Generally, the tone of a speaker is found by closely examining the diction and syntax in a piece of writing. In Dylan Thomas' "Fern Hill ," studying the diction in the poem (the word choice, in other words) should clearly show you that the tone is idealistic and...
Generally, the tone of a speaker is found by closely examining the diction and syntax in a piece of writing. In Dylan Thomas' "Fern Hill," studying the diction in the poem (the word choice, in other words) should clearly show you that the tone is idealistic and nostalgic.
"Fern Hill" is essentially a look back at childhood, and most of the language is playfully infused with a sense of magic. Take, for instance, the first five lines of the poem:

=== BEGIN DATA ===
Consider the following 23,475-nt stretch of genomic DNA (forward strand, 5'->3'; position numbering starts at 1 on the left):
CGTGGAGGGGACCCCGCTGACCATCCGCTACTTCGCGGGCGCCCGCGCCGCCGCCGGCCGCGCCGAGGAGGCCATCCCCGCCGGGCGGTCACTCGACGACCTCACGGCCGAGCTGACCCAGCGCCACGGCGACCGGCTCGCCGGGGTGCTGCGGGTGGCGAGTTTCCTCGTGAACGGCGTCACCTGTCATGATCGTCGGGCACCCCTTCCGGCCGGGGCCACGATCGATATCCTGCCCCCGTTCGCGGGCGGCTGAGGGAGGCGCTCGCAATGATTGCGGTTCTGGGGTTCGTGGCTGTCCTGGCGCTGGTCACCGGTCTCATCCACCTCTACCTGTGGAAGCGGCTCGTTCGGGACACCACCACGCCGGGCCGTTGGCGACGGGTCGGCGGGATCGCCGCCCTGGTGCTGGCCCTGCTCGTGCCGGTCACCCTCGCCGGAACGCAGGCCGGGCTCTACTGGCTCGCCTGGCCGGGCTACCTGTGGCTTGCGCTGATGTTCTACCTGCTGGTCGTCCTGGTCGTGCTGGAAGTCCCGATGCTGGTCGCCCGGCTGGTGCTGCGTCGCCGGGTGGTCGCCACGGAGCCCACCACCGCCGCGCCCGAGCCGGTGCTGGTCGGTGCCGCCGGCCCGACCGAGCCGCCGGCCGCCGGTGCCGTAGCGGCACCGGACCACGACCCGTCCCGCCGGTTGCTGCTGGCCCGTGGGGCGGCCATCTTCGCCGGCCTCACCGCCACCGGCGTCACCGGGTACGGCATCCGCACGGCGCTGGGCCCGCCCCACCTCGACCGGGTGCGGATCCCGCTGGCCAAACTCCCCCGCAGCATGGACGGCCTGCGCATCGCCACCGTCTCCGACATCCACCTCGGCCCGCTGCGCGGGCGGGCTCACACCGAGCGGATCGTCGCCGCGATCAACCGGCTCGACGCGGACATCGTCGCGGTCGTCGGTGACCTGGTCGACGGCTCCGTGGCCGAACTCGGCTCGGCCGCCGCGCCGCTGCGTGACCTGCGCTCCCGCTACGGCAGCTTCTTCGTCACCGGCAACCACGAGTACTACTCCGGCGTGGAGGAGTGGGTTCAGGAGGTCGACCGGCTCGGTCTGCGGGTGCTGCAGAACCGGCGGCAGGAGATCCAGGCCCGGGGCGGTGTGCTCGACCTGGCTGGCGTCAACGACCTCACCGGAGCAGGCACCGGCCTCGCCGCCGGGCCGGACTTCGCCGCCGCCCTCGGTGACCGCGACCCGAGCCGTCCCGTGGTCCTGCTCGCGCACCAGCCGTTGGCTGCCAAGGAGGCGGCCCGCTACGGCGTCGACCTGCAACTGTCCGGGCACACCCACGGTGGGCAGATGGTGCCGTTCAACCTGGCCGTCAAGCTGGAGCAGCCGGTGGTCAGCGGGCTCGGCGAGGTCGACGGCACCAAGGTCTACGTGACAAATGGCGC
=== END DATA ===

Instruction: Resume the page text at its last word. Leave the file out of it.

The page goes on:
Now as I was young and easy under the apple boughs
About the lilting house and happy as the grass was green,
The night above the dingle starry,
Time let me hail and climb
Golden in the heydays of his eyes... (Thomas 1-5)
Notice the nostalgia inherent in phrases like "happy as the grass was green" and "Golden in the heydays of his eyes." Additionally, notice the playful diction, such as "lilting house" and "the dingle starry." Thomas' diction signals two things: first, this is an examination of a child's perspective, as the word choice clearly reflects a child's perception of the magic inherent in everyday life. Second, this perspective is viewed through a lens that is primarily nostalgic for the loss of a magical childhood.
Accordingly, it's apparent that the speaker laments the loss of childhood, and it's clear that there is a certain vibrant quality that is lost once childhood passes. As a whole, the poem is largely also lamenting the passage of time, as is evidenced by the last few lines: "Time held me green and dying / Though I sang in my chains like the sea" (44-5). In this passage, it is obvious that Thomas is reflecting on the passing of time with sadness and yearning for days of happy and carefree youthfulness.